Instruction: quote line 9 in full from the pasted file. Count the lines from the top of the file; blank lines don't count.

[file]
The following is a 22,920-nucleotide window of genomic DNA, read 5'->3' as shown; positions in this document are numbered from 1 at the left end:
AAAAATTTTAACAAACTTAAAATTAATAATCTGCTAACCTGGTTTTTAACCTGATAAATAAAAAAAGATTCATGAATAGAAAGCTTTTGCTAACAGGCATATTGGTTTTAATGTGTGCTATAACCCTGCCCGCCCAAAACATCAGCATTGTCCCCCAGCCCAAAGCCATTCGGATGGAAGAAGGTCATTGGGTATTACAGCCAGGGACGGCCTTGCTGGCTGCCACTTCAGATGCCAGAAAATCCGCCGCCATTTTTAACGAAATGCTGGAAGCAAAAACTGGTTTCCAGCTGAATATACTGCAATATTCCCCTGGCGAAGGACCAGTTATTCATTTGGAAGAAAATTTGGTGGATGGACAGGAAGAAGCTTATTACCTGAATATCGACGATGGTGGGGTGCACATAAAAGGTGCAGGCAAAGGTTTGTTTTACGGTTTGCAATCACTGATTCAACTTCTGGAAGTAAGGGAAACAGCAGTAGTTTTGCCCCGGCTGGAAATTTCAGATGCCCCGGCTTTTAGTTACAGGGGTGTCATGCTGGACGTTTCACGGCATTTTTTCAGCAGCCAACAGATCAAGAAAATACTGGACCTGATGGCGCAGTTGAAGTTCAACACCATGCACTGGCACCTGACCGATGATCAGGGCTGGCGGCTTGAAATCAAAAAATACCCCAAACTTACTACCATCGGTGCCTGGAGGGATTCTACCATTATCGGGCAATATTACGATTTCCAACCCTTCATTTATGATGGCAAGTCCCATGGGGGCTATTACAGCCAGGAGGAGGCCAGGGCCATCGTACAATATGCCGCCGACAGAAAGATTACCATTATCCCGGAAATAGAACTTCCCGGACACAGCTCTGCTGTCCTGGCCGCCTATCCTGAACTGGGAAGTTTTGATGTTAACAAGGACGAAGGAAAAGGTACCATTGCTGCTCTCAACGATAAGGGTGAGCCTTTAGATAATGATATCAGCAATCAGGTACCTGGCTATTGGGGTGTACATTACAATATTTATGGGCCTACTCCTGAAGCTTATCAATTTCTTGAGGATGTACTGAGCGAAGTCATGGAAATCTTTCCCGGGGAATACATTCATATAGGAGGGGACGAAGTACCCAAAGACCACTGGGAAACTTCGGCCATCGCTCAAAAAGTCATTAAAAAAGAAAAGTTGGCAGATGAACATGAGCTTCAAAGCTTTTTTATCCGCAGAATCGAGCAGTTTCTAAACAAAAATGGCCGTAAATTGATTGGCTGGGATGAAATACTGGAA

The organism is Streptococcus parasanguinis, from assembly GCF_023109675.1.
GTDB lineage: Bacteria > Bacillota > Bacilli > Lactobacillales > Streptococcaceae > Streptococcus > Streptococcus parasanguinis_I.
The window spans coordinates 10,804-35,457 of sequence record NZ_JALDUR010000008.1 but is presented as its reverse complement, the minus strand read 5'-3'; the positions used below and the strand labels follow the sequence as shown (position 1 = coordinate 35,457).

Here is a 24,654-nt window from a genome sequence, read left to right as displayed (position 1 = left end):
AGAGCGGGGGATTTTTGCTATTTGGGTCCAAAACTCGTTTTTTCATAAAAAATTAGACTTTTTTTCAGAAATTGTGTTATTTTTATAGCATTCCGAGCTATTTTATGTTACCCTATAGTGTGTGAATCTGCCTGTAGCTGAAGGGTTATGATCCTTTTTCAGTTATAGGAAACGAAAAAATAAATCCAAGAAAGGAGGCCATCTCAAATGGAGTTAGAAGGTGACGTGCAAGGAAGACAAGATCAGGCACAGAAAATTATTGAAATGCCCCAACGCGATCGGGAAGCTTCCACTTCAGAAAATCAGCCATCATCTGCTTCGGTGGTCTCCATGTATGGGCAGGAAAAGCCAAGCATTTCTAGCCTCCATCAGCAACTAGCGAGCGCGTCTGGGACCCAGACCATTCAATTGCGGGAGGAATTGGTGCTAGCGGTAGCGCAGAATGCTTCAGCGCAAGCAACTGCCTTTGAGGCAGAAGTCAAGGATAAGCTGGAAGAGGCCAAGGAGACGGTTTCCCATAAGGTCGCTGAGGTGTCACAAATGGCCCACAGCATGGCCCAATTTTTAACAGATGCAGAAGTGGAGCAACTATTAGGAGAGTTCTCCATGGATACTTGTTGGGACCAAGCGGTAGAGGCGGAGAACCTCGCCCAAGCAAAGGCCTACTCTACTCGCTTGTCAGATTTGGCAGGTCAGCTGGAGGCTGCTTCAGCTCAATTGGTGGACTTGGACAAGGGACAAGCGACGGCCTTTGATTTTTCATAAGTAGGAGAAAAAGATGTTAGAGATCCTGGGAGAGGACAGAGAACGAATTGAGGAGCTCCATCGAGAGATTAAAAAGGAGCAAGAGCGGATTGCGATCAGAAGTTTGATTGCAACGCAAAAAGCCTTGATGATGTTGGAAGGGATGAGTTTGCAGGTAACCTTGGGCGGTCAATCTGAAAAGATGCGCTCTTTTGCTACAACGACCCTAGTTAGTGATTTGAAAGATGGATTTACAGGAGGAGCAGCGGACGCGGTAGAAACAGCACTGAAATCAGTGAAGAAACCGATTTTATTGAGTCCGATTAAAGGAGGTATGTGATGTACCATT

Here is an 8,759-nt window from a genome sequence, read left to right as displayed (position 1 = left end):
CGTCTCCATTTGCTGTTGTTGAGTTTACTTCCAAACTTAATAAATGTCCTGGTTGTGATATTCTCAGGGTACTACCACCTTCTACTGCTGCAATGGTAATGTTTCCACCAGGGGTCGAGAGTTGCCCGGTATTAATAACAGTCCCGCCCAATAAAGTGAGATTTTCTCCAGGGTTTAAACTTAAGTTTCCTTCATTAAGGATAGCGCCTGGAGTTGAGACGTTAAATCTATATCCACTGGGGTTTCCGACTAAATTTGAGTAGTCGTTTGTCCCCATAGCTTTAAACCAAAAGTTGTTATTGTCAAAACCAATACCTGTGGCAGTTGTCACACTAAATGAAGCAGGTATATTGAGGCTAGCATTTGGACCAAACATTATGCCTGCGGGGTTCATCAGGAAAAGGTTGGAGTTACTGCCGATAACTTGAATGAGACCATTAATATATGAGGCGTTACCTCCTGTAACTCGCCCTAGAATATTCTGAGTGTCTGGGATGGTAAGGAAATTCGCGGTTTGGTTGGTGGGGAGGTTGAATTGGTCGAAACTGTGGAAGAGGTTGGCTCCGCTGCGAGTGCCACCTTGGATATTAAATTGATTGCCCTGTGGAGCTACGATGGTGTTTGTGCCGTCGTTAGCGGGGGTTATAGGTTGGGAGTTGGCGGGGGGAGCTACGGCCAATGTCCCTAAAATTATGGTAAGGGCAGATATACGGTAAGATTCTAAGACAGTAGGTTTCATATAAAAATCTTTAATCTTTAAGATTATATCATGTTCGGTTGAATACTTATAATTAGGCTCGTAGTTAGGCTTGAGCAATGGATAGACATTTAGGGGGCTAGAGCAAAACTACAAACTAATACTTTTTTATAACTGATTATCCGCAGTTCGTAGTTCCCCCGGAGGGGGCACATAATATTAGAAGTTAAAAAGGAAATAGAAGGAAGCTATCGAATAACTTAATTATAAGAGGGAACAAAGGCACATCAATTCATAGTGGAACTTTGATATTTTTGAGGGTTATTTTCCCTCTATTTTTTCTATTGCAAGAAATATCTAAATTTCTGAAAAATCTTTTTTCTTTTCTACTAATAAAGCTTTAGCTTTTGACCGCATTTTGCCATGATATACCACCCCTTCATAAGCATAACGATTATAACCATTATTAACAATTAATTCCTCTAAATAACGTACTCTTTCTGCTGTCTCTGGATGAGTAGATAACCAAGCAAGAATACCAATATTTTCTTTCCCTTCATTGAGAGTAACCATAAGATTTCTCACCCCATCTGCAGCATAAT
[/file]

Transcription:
CGTCTCCATTTGCTGTTGTTGAGTTTACTTCCAAACTTAATAAATGTCCTGGTTGTGATATTCTCAGGGTACTACCACCTTCTACTGCTGCAATGGTAATGTTTCCACCAGGGGTCGAGAGTTGCCCGGTATTAATAACAGTCCCGCCCAATAAAGTGAGATTTTCTCCAGGGTTTAAACTTAAGTTTCCTTCATTAAGGATAGCGCCTGGAGTTGAGACGTTAAATCTATATCCACTGGGGTTTCCGACTAAATTTGAGTAGTCGTTTGTCCCCATAGCTTTAAACCAAAAGTTGTTATTGTCAAAACCAATACCTGTGGCAGTTGTCACACTAAATGAAGCAGGTATATTGAGGCTAGCATTTGGACCAAACATTATGCCTGCGGGGTTCATCAGGAAAAGGTTGGAGTTACTGCCGATAACTTGAATGAGACCATTAATATATGAGGCGTTACCTCCTGTAACTCGCCCTAGAATATTCTGAGTGTCTGGGATGGTAAGGAAATTCGCGGTTTGGTTGGTGGGGAGGTTGAATTGGTCGAAACTGTGGAAGAGGTTGGCTCCGCTGCGAGTGCCACCTTGGATATTAAATTGATTGCCCTGTGGAGCTACGATGGTGTTTGTGCCGTCGTTAGCGGGGGTTATAGGTTGGGAGTTGGCGGGGGGAGCTACGGCCAATGTCCCTAAAATTATGGTAAGGGCAGATATACGGTAAGATTCTAAGACAGTAGGTTTCATATAAAAATCTTTAATCTTTAAGATTATATCATGTTCGGTTGAATACTTATAATTAGGCTCGTAGTTAGGCTTGAGCAATGGATAGACATTTAGGGGGCTAGAGCAAAACTACAAACTAATACTTTTTTATAACTGATTATCCGCAGTTCGTAGTTCCCCCGGAGGGGGCACATAATATTAGAAGTTAAAAAGGAAATAGAAGGAAGCTATCGAATAACTTAATTATAAGAGGGAACAAAGGCACATCAATTCATAGTGGAACTTTGATATTTTTGAGGGTTATTTTCCCTCTATTTTTTCTATTGCAAGAAATATCTAAATTTCTGAAAAATCTTTTTTCTTTTCTACTAATAAAGCTTTAGCTTTTGACCGCATTTTGCCATGATATACCACCCCTTCATAAGCATAACGATTATAACCATTATTAACAATTAATTCCTCTAAATAACGTACTCTTTCTGCTGTCTCTGGATGAGTAGATAACCAAGCAAGAATACCAATATTTTCTTTCCCTTCATTGAGAGTAACCATAAGATTTCTCACCCCATCTGCAGCATAAT